But there are crucial differences between the films, and these extend beyond the color of the heroes’ (or do I mean antiheroes’?) skin and the sumptuousness of their hair—Cheadle in late-seventies model Davis’ jheri curls, Hawke topped by a cresting pompadour as well-formed as the California waves he marvels at and occasionally wades into. Rather obviously contrasting the endless Pacific with the urban perils of New York, Born to Blue has Baker living on the Malibu bluffs in an immaculate, perfectly polished 1960s VW Westfalia with his luscious would-be actress, a conflation of some of the many women in and out of Baker’s life. Her fictionalized name is Jane Azuka, played by Carmen Ejobo with a gameness that occasionally lapses into self-consciousness, itself a trait that is perhaps an inevitable byproduct of the film’s stiltedness.

Whereas Miles Ahead is full of direction, vitality, verve, even a thrilling hatred, Born to be Blue meanders and muses. It lacks the meanness and desperation that emanated from the real Baker so distorted by drugs. The cameo Miles of Born to Be Blue has stern words for Baker and tosses him a final grudging approval, but one yearns for Cheadle to bust onto the screen from his own movie and jolt the zombie picture to vivid life, grabbing Baker’s horn and showing him, for example, all the biting cool that can be pulled from My Funny Valentine frozen on the West Coaster’s frigid lips.

While the narrative strategies of the two films show many similarities, sometimes drifting, sometimes darting into the past, Born to Be Blue is more contrived in its chronological games. It begins in a real, but never completed film about Baker’s life in which the trumpeter starred: the film-within-the-film finds him in desperate straits at the end of his stint in an Italian jail for drug charges. (For more on this and other crucial chapters in the trumpeter’s life, see the second installment of Jeffrey St. Clair’s two-part CounterPunch essay of 2011 ) This framing device allows us to see Ethan Hawke playing Baker in turn playing himself. Hawke is impressive in his portrayal of Baker’s neediness for music and human affection, this actorly success confirmed by the fact that, however tragic the trumpeter’s demise, after 100 minutes we’ve had enough of being around this Baker.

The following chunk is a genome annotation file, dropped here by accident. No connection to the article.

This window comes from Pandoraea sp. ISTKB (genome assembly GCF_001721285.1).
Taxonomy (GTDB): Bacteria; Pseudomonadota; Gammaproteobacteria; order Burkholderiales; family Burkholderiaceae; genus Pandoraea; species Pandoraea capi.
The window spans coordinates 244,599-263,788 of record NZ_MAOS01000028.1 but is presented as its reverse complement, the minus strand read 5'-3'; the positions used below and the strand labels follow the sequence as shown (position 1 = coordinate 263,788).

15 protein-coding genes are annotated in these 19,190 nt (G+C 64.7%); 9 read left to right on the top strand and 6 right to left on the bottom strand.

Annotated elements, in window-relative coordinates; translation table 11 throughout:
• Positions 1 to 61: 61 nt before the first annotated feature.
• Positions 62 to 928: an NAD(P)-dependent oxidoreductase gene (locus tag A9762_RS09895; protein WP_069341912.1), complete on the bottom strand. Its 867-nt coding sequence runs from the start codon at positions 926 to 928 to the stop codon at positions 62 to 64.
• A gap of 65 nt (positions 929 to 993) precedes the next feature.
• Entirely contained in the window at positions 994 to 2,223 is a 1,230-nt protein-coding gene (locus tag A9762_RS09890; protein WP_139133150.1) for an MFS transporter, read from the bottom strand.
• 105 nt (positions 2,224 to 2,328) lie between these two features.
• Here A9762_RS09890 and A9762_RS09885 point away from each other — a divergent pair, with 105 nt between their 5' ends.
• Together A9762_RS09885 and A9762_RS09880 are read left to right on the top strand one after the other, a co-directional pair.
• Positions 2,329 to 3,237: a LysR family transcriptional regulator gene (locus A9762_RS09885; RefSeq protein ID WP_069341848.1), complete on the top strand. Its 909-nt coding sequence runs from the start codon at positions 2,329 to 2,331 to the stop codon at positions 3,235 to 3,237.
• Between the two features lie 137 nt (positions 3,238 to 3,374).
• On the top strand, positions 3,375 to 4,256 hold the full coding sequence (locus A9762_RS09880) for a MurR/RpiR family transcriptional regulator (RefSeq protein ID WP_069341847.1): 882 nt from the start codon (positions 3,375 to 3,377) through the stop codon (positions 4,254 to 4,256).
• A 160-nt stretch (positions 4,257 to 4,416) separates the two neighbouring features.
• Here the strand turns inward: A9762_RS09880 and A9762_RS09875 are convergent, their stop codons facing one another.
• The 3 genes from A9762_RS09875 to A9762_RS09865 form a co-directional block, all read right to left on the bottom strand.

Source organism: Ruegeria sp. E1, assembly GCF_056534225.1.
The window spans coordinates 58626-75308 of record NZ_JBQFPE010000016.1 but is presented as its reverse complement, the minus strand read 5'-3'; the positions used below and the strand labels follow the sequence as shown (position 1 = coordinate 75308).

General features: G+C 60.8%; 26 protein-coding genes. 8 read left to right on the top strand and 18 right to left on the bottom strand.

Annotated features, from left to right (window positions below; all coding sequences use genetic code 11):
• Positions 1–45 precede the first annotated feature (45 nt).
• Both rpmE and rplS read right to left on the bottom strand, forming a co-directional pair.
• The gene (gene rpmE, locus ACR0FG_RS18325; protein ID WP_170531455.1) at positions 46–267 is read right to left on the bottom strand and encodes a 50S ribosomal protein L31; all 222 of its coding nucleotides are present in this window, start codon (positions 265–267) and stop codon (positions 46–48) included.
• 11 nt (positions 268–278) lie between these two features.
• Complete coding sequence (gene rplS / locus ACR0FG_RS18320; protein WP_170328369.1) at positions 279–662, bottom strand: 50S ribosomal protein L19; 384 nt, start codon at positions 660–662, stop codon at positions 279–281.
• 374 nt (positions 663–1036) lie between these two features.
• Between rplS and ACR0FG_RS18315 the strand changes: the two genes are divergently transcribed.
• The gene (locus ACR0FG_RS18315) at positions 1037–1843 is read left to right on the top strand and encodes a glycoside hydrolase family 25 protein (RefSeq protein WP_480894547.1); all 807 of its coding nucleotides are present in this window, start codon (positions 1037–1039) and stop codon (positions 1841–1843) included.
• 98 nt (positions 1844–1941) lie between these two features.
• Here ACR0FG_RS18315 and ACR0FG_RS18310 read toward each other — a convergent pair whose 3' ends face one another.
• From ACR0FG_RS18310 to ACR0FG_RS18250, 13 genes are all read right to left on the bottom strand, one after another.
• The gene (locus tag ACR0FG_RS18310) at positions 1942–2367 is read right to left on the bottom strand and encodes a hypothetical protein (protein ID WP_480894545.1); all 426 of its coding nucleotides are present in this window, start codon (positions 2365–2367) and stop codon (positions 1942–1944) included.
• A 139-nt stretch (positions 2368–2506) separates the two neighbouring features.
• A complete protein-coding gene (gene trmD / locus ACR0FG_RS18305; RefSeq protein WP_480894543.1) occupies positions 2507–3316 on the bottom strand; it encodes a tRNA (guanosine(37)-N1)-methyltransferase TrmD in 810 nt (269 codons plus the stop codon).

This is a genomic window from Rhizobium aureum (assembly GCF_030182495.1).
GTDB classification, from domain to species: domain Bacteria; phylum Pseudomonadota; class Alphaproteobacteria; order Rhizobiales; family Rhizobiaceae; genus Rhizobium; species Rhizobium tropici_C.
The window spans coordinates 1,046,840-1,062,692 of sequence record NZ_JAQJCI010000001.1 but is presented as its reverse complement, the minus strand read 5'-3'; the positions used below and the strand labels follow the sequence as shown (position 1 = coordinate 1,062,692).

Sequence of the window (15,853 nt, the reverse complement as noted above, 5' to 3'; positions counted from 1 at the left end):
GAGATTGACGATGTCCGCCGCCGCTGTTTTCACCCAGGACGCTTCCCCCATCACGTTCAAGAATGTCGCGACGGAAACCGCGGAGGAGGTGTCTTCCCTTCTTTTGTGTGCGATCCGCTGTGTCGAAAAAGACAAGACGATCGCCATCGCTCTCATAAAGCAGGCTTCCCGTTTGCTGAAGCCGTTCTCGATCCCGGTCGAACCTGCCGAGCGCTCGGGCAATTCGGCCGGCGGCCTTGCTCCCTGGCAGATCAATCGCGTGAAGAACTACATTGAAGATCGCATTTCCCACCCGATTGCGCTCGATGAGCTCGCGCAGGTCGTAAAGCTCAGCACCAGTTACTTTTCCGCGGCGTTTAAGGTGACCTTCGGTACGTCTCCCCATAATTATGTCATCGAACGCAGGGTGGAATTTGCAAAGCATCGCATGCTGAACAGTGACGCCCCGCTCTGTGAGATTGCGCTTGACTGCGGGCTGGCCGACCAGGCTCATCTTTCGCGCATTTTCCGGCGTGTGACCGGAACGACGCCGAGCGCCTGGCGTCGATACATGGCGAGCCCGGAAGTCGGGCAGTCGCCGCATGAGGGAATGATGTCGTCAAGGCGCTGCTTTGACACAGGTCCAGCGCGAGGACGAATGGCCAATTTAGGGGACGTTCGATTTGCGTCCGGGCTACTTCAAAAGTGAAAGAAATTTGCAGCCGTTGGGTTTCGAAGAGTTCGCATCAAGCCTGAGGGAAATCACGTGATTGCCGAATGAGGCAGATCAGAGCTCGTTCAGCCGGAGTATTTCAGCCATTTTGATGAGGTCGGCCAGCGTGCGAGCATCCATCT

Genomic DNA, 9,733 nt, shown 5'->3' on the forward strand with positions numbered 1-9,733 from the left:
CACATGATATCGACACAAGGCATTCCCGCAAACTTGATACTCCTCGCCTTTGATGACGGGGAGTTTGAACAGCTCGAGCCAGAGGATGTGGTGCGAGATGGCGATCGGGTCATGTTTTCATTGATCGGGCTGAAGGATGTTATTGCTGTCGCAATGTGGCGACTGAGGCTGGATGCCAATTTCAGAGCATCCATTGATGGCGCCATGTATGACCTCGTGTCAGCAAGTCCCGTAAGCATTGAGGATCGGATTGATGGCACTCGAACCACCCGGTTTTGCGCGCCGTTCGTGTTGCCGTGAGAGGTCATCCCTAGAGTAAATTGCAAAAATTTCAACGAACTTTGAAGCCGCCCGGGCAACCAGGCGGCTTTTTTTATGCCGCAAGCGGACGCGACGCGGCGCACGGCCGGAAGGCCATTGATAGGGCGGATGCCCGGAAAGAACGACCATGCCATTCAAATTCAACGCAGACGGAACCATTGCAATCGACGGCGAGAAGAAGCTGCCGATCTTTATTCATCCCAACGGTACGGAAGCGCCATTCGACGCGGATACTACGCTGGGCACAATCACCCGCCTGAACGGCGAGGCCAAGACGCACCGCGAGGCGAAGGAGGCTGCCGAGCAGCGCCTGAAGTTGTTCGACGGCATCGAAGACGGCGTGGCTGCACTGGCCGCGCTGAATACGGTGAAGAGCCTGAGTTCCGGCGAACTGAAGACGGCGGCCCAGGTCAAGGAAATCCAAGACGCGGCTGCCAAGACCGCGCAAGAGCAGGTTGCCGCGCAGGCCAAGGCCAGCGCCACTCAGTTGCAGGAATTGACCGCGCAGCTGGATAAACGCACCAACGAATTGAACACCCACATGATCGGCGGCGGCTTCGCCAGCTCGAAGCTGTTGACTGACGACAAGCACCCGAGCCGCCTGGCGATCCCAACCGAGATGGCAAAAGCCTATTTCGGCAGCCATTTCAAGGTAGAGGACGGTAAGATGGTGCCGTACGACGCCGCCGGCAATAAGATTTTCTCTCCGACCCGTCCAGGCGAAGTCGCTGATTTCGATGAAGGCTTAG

Born to be Blue isn’t 32 Short Films About Glenn Gould (whom Hawke actually resembles more than he does Baker), but rather biography as a 32-bar form to be riffed on with the freedom and imagination that only constraints can engender.

Yet compiling and rearranging the licks, harmonies, and dissonances of a life as if they were musical motives can also lead to predictable, by-the-book solos, stale improvisations that lack verve and the charge of the unexpected. Along these contradictory lines, Born to Be Blue is an unwittingly accurate, and weirdly persuasive take on Baker’s life and music. The film is wracked by cliché, while also conveying something true about the distracted despondence and narcotic haze that marked Baker’s declining artistic production after his best work of the early 1950s. In its cloying slackness the movie reminded me of Baker’s nearly unendurable ballad album Embraceable You recorded in 1957 but so dire that it wasn’t released until 1995.

The biggest of the clichés of Born to Blue is its staging of the mortal battle between the heroin and human love, between the monkey woman on Baker’s back and the (composite) woman in his life. Budreau’s hackneyed treatment of this struggle yields a weak film but also one that paradoxically provides a platform for an impressive stretch of acting about an overrated musician who, for all his talents and deficiencies, can still blow a few choruses with the zeitgeist.

DAVID YEARSLEY is a long-time contributor to CounterPunch and the Anderson Valley Advertiser. His latest book is Sex, Death, and Minuets: Anna Magdalena Bach and Her Musical NotebooksHe can be reached at